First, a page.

[bksvol-discuss] Re: Braille

  • From: "Kim Friedman" <kimfri11@xxxxxxxxxxx>
  • To: <bksvol-discuss@xxxxxxxxxxxxx>
  • Date: Sat, 29 Aug 2009 23:34:10 -0700

Hi, Valerie, I disagree with your thought that you were not articulate. I
think you are very passionate and articulate on the subject of literacy.
Thanks much for what you had to say, particularly your experiences with
children receiving books. I also would say that nobody grows away from
loving to hear stories well told or being read to. Sure I can read books
myself and I like doing so, but at one time, say about the time of the
nineteenth century, people had to find entertainment where they could, and
since there was no radio or TV, and if you couldn't afford to go to the
theater, people would read books aloud. I know a guy who invites people to
come to his house, and everybody takes turns reading a book aloud. I was so
impressed about this. He wanted to read what he considered classic
literature. I like the idea of a reading party. I wonder what fellow
Booksharians might think of the idea of meeting each other and reading a
book together. O, well, just a thought. Our tastes in reading are probably
quite disparate. Regards, Kim. 

-----Original Message-----
From: bksvol-discuss-bounce@xxxxxxxxxxxxx
[mailto:bksvol-discuss-bounce@xxxxxxxxxxxxx] On Behalf Of Valerie Maples
Sent: Saturday, August 29, 2009 11:37 AM
To: bksvol-discuss@xxxxxxxxxxxxx
Subject: [bksvol-discuss] Re: Braille

I am so glad you brought that up, Kim! I think Braille is the equivalent of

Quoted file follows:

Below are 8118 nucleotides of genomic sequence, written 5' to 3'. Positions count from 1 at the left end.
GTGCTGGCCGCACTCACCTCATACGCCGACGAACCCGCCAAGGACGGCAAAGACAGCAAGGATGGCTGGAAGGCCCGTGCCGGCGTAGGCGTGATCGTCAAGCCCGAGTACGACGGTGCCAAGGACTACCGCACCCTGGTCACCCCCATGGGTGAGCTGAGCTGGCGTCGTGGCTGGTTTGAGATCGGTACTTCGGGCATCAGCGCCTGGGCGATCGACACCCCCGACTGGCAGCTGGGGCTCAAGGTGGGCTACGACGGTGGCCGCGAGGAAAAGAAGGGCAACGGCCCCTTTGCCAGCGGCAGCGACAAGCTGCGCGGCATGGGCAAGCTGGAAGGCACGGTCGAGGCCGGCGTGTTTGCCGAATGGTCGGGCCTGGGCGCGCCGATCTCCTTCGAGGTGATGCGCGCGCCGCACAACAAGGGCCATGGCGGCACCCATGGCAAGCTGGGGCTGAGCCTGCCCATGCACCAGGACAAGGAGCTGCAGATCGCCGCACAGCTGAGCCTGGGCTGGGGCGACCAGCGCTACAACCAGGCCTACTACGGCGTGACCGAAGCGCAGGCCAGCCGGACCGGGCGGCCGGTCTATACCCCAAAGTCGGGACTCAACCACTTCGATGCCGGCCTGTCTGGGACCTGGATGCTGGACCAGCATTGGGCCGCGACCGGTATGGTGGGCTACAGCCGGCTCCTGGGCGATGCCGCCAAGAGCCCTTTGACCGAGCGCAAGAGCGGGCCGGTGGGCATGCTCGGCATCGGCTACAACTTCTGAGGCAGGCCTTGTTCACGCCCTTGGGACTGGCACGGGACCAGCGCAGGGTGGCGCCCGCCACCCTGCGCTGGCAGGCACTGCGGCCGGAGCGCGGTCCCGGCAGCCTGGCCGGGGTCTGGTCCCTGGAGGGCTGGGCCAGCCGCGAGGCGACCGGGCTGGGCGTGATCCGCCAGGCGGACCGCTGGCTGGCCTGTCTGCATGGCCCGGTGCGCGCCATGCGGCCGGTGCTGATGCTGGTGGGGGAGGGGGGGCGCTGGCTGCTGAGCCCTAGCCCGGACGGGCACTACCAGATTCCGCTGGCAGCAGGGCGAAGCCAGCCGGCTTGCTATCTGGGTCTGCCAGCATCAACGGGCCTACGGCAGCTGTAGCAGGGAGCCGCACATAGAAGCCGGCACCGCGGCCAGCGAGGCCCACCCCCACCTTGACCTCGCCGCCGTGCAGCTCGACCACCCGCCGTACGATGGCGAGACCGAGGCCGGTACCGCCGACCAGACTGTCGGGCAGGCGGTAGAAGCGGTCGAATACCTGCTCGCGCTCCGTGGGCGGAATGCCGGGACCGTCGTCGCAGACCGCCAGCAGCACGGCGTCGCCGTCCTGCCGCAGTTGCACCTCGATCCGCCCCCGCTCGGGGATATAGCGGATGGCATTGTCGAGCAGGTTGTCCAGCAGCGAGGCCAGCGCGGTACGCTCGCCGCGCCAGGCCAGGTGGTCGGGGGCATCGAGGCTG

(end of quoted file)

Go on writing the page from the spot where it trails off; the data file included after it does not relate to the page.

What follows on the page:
why I feel so strongly about having Bookshare text files available to people
with physical disabilities. Too often nowadays because of the wide
availability of audio books no one is teaching children with significant
disabilities how to read. To me that is a travesty in the extreme. There is
something very different between having literature available to you and the
act of reading. And, for many young children, especially those with multiple
disabilities, we can forever affect their ability to not only write, but to
communicate effectively. Because blind people have the ability to speak, in
most cases, that gap is not as great as it is for people with disabilities
such as cerebral palsy who may be considered nonverbal. If they are never
given an opportunity to read, then they most certainly will never learn to
write. If they never learn to read or write, communication becomes
infinitely more difficult.

I guess in the end, what I want is the spectrum of opportunities for all
individuals. There is certainly a wonderful place for text to speech and
audio books, as well as Braille and electronic text. In the end it is a
win-win situation if there is a full spectrum of options available. I would
be devastated if Bookshare ever decided to drop Braille availability just
because it was difficult or there was a smaller constituency. If anything,
this is a great opportunity to encourage people about why Braille should
survive. I was so glad to hear that they are expanding their research and
how to make Braille text more functional for the Braille readers. Like I
said, it equates to my desire to have text files available for Doug and
Nichole.

I know I am not very articulate when it comes to this subject, and perhaps
Doug will chime in, but I have a passion for improving literacy
opportunities for all individuals. For example, the young lady who helps
Nichole has three small children all of whom have some issues. Her oldest is
eight years old and is legally deaf, but has a cochlear implant. For years
the speech pathologist she went to didn't want the family to learn sign
language so that the child would be forced to talk, and now they are trying
to play catch-up now that they realize she would benefit from multimodal
communication including both sign and speech. Her youngest two kids had
never really had any exposure to books, and when her newly five-year old
entered kindergarten a couple of weeks ago, they saw a lot of behavior